Read Luke 2:8-20.
Being a shepherd in the first century sounds like a pretty socially-distanced job. Shepherds spent most of their time outside while guarding their sheep in fields, isolated from those who lived in nearby communities. Frankly, it sounds kind of lonely.
Or maybe it was not as lonely as I think it was. Maybe the shepherds had fun together, talking as they watched their sheep and telling stories around the fire at night. Maybe I am just tempted to assume that the shepherds felt lonely because in the midst of a pandemic, I sometimes feel lonely. And I want to be like the shepherds. I want my isolation to be broken by “news of great joy.” But despite my hope, I am unsure. After a year dominated by disease, racism, and conflict, will the angels really appear tonight?
And yet they do appear. They reveal themselves in our night sky just as they did the night of the first Christmas, crying out: Christ has come! He is here! Come and see!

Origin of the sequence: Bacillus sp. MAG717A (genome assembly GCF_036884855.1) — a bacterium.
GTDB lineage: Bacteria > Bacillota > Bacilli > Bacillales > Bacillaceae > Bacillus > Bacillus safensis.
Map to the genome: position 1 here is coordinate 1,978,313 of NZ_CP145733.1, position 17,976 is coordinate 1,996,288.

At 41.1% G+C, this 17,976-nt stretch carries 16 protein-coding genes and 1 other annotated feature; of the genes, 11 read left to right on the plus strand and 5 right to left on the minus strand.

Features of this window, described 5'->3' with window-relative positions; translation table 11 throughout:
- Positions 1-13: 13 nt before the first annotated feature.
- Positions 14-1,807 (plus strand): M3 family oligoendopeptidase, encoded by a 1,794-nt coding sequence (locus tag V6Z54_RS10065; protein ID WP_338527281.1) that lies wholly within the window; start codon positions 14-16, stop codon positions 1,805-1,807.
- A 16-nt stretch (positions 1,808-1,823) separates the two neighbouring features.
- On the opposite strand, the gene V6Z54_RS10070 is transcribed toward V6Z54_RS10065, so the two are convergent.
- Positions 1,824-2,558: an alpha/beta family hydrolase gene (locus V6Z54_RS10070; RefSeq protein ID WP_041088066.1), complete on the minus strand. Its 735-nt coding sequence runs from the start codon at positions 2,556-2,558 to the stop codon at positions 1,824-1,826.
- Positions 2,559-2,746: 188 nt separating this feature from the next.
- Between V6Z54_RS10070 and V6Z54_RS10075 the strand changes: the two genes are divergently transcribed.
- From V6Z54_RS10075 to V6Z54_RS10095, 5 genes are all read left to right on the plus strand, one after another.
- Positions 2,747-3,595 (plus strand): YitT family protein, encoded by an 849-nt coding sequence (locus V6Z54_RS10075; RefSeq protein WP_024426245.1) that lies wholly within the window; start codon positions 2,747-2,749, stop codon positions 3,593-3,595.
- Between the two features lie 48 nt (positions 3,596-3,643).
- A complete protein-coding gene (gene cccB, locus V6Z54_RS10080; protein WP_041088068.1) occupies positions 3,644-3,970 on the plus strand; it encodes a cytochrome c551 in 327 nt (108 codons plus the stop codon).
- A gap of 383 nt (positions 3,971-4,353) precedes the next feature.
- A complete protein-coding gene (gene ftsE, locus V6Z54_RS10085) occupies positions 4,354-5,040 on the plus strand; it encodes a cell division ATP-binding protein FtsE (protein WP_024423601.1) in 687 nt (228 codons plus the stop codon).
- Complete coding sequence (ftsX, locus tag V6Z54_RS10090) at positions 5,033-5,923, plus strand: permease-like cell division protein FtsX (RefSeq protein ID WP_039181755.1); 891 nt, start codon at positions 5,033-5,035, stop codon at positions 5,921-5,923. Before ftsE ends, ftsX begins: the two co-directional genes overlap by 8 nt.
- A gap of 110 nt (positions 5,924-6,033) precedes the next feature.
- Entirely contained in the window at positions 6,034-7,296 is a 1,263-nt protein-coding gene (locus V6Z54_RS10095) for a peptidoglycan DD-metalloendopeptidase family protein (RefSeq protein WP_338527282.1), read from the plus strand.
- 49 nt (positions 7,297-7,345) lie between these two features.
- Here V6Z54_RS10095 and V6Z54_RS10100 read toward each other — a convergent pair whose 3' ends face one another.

So even in the midst of isolation, loss, and frustration, we come. We come before our Lord, and we join with the heavenly host in crying out “Glory to God in the highest heaven, and on earth peace among those whom he favors!”
Lord, we come before you today with mixed feelings. We are sad at the loss of our brothers and sisters, we are angry at the injustices committed in our world, and yet we are hopeful. Reveal to us the joy of your coming once again and remind us that even in the midst of the longest night, the Messiah is here. Amen.
United Campus Ministry of Aggieland (Texas A&M University)